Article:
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Country Star Kip Moore Is Ripped—And He's Never Used a Trainer

Men's Health logo Men's Health 10/22/2019 Josh St. Clair

Singer and musician Kip Moore performs at Gorge Amphitheatre on August 02, 2019 in George, Washington. © Photo by Suzi Pratt/WireImage Singer and musician Kip Moore performs at Gorge Amphitheatre on August 02, 2019 in George, Washington. Not everyone makes it in Nashville. After college, Georgia-born country singer-songwriter, Kip Moore, packed up his bags and took his chances anyway. He worked, wrote, and sung in the Music City for close to a decade before signing with a record label.

And then, in 2012, he went platinum with his first album, “Up All Night,” debuting a style that's a little country and a little rock and roll. (Moore teased his fourth album this summer, releasing the single “She’s Mine.” Still no date on the release.)

Eight years grinding in Nashville in close proximity to all kinds of fried delicacies might break a weaker-willed man. But Moore had both the drive and physical discipline to stay healthy—and only professional hungry. Now, he may be one of the most visibly muscular artists in country music. To learn some of his diet and fitness secrets, Men’s Health paid Moore a visit at his home in Nashville.

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“I’m doing a lot of functional workouts,” Moore says, summarizing his exercise ethos. “I'm trying to do workouts that aren’t necessarily going to get me super bulky, but to stay lean and fit.” For that reason, Moore says, he never lifts super heavy weights, instead focusing on sets with high reps.

Incredibly, Moore has never had a trainer. He says he just works out and then listens to his body. He says he always exercises alone. “I don’t like listening to anybody telling me how to work out,” he says, grinning. “That’s probably the main reason.”

Still, Moore’s routine could just as easily be torn from the pages of Men's Health.

His workouts include everything from kettlebell swings to barbell thrusters to ring pull-ups variations on hollow body holds. Each exercise offers enough variability that Moore can hit multiple muscle groups at once, working core, back, shoulders, and arms. He’ll then isolate the legs—standard box squat, an “essential,” he says.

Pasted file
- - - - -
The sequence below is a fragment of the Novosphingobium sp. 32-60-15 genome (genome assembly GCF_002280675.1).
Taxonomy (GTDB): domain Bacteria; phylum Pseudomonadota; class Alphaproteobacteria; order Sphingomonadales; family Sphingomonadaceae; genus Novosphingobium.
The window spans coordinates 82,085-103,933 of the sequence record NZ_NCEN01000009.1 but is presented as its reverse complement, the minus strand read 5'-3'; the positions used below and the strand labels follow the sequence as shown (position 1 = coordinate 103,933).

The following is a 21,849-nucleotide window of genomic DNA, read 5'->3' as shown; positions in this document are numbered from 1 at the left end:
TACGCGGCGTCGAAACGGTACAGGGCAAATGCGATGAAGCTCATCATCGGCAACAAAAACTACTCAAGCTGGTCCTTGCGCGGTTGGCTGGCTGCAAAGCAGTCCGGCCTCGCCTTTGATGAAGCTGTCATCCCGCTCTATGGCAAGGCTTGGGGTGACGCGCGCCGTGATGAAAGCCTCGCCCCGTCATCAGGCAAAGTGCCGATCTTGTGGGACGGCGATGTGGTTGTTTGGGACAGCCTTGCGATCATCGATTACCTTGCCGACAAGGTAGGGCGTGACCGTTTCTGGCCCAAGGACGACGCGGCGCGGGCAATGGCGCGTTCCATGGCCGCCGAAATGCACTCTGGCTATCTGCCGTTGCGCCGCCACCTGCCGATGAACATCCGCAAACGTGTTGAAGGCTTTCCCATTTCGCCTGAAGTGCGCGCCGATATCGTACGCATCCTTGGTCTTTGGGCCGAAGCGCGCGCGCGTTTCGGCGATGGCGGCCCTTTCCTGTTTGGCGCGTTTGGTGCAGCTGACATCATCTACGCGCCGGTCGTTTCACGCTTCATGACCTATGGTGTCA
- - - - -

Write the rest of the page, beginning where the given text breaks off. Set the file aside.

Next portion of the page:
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Functional workouts also entail rock climbing (he wears the same pants when he works out too; and no, they’re not “jeans”), surfing (he has a faint scar on his face from a gnarly collision with a coral reef), and skateboarding.

Moore says he played basketball throughout high school and that his training and preparation for the sport translated into his career. “To have the stamina to go do 150 shows in a year is super taxing—mentally, physically, all of it. For me, it’s kind of a completion on: how ready can I be?”

That mental component, Moore says, may be the most challenging. Here, he stays healthy through meditation, prayer, and consistency—making sure he’s getting enough sleep and maintaining a proper diet, which, when golden fast food arches drag by his tour bus, can be difficult; there is not shortage of great, greasy food along the southern tour belt.

Moore says he’ll actually lose weight on the road, when he can’t meal prep. Running wild on stage, he’ll burn off far more calories than he’s taking in. That’s why it’s so important to eat healthy and consistent at home—so he can afford to lean down a bit.

Consistency means eggs, avocados, tomatoes, fruits, vegetables for breakfast every single morning. He eats a two course lunch—a prepped meal from Eat Well, a Nashville food service, and then grilled chicken.

But Moore is no nutrition puritan and he finds ways to indulge in some fudge pops—and a little white container he keeps in the fridge. But he can’t tell us what’s in it. “I might not be able to get through Canada again,” he says, laughing.

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